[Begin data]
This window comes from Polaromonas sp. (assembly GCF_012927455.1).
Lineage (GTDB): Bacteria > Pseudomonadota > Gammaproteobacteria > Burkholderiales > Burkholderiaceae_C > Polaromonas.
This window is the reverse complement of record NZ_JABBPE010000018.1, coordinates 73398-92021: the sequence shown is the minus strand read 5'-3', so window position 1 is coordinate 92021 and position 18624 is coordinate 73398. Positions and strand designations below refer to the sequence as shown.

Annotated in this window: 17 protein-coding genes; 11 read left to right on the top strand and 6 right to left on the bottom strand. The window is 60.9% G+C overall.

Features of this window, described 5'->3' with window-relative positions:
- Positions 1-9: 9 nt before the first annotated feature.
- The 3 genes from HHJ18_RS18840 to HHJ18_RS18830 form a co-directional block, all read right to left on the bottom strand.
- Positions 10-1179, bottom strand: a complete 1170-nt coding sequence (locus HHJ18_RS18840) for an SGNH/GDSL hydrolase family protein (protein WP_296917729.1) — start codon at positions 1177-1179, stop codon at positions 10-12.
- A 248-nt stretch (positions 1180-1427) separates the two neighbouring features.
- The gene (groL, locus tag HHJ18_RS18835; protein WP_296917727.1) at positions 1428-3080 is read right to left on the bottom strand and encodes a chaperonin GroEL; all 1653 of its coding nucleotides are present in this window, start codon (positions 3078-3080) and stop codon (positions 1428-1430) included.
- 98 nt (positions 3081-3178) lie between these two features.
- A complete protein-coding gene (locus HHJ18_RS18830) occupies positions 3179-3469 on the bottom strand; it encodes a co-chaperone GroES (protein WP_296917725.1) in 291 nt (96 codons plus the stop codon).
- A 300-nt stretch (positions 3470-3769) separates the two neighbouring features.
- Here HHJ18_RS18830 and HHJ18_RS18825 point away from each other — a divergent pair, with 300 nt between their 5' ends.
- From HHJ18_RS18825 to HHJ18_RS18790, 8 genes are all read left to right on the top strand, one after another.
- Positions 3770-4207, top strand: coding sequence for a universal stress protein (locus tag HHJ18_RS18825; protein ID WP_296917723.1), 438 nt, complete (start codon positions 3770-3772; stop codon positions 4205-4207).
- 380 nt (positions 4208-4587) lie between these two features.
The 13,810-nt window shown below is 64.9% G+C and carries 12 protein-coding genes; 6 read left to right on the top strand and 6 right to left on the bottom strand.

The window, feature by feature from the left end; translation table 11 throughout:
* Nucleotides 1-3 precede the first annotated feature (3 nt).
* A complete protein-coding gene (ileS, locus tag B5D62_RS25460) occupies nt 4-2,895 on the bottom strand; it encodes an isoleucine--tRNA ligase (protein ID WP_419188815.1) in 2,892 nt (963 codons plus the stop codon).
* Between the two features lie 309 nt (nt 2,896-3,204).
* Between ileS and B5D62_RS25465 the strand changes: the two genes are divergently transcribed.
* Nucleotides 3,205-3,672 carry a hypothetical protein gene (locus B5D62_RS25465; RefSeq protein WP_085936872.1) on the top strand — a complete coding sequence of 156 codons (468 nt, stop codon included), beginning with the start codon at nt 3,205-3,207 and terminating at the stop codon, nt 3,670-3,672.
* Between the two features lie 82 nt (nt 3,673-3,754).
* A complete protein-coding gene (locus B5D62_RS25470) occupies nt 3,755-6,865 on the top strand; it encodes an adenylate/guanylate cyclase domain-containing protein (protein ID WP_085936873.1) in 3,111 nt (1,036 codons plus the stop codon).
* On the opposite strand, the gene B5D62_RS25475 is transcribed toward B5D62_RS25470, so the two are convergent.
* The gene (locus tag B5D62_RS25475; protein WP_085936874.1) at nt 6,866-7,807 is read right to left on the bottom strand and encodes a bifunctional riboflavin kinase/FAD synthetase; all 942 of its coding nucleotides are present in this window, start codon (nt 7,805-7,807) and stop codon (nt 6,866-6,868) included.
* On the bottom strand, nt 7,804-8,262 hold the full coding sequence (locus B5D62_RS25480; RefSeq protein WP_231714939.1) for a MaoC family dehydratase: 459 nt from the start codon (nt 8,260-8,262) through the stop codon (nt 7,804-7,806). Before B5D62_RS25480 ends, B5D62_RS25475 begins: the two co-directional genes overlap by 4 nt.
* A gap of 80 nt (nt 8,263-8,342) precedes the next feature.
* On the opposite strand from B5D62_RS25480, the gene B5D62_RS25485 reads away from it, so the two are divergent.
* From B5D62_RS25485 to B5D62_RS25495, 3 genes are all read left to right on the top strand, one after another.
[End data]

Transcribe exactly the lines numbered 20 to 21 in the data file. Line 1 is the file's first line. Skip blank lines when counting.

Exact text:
* Nucleotides 1-3 precede the first annotated feature (3 nt).
* A complete protein-coding gene (ileS, locus tag B5D62_RS25460) occupies nt 4-2,895 on the bottom strand; it encodes an isoleucine--tRNA ligase (protein ID WP_419188815.1) in 2,892 nt (963 codons plus the stop codon).